Communicating your truth with non-attachment
Almost everyone I have worked with at some point feels a hot bubbling urge to finally share their truth with someone who has been a subject of distress in their life for their whole lives or many years. The person has spent a great deal feeling highly disappointed on how this person has treated them and has always expected this person to fulfill the role that they are “suppose too.”
“A father should ___; A mother should ___” etc.
This is usually marked progress when a person is feeling ready to confront these issues; however, the person is often running off adrenaline from anger and is still not yet not attached to the outcome of the confrontation.
When we speak our truth, we cannot be attached to any outcome of that truth. We cannot expect to feel better, we cannot expect a response, we cannot expect compassion, we cannot expect understanding, we cannot expect anything!
Speaking your truth is just that. Speaking it.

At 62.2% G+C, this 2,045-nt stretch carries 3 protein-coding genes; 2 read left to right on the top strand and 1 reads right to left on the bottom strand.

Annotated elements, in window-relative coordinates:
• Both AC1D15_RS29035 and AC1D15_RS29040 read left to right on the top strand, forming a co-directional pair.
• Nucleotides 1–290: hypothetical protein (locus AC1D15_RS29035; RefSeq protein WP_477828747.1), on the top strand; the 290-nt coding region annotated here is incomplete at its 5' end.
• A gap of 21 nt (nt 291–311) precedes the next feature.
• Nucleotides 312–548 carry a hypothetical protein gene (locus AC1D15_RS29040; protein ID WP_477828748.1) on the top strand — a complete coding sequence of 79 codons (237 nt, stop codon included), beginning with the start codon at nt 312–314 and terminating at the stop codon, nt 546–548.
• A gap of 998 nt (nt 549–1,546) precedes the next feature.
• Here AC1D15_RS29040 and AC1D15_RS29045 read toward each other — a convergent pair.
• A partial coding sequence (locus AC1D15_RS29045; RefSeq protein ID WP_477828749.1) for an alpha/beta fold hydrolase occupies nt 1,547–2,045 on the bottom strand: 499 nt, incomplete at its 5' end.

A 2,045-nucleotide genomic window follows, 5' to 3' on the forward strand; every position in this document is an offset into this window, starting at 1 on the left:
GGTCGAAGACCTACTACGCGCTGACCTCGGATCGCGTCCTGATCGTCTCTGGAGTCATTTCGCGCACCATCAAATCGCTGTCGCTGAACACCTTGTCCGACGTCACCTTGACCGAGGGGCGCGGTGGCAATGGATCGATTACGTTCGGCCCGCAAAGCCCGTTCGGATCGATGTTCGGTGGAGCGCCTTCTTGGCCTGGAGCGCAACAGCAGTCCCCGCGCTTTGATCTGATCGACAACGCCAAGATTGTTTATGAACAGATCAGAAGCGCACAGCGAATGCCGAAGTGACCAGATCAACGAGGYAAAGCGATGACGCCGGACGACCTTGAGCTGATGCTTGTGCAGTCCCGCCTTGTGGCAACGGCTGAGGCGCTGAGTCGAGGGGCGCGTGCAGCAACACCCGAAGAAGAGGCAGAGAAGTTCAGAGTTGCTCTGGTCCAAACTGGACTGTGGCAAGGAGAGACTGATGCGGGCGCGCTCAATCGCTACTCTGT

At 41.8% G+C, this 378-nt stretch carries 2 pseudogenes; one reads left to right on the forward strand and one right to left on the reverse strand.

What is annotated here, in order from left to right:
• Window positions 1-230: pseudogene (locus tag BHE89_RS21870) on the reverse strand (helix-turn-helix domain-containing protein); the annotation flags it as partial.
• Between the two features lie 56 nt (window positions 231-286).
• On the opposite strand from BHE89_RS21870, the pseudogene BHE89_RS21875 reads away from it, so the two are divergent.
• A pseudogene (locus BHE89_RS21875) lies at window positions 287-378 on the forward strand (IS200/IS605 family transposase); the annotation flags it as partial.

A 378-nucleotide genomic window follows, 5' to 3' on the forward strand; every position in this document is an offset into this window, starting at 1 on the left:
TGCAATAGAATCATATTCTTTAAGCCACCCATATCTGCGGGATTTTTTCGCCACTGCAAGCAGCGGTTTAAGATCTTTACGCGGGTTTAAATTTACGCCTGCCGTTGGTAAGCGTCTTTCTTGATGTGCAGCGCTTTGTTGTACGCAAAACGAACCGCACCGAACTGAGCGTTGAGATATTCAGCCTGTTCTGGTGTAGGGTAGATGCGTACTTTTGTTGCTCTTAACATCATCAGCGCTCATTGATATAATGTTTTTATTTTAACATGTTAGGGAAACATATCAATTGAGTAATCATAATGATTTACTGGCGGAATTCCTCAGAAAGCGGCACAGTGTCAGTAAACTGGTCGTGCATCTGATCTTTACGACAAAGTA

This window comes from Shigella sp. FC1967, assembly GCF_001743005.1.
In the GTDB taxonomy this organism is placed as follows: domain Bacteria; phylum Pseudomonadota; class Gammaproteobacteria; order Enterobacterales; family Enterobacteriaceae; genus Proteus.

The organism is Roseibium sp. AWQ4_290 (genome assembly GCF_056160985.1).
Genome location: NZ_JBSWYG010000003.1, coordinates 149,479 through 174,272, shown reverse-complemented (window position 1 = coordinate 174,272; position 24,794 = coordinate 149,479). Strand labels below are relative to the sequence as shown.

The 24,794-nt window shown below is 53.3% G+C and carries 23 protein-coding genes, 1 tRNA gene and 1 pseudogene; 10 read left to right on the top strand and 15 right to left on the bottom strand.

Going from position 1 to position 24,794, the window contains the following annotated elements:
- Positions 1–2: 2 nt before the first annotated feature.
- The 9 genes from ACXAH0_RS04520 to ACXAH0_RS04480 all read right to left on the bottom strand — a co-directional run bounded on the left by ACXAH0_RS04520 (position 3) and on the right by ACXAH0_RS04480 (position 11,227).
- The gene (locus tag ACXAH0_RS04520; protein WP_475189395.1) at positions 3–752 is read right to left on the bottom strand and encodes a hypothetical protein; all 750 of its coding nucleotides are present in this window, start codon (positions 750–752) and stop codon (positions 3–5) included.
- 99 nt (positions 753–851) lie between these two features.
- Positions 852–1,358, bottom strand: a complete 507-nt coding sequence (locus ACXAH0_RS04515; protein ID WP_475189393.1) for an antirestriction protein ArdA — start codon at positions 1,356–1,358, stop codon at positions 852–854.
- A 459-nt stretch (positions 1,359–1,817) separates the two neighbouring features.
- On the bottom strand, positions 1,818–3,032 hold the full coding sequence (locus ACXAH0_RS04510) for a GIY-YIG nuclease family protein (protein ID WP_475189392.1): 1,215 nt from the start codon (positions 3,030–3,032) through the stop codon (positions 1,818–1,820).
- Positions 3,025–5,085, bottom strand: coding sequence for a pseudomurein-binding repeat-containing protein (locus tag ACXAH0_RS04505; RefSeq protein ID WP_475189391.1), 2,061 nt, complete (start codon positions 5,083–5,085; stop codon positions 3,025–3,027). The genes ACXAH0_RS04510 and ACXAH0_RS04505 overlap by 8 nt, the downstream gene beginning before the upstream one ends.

I was reading Ram Dass this morning and he was talking about Gandhi’s commitment to truth over consistency and it hit with me as this is something I’ve been leaning into over the years. And it is quite hard!
I’ve often been a very stubborn person and fixated in my ways and therefore put high pressure on myself to be consistent (despite not wanting to be) but I firmly believed it is how I should be.
Besides it’s the considerate thing to do right?
That’s why it’s such a deep conditioning to break… so many social pillars set to keep this in place making a shift here quite hard.
Anyway.. Back to speaking the truth:
Simple isn’t it.
We are always speaking and doing “in order to” and never doing it for its own right.
When we speak from our usual place of “in order to” we often leave dissatisfied and disgruntled.
Be the bigger person
That’s a fun one that we were taught isn’t it…
This moral high ground and is as gross as it feels.
When we work on changing our ways we often bring morality into the equation in order to motivate us. For when it feels like we are giving something up that we know is hurting us, we quickly find another attachment to run to – morality is the sneaky way to keep the ego in charge.
The moral high ground is not serving you. It is only protecting your ego and building higher walls around you.
There is no true vulnerability, shedding, or growth happening in these situations.
You feel the shift. The time has come. You speak the truth. You move to the next thing as if you put one shoe on and then the other without a thought or care in the world.
If there is zero attachment to the outcome, is the urge still there to speak?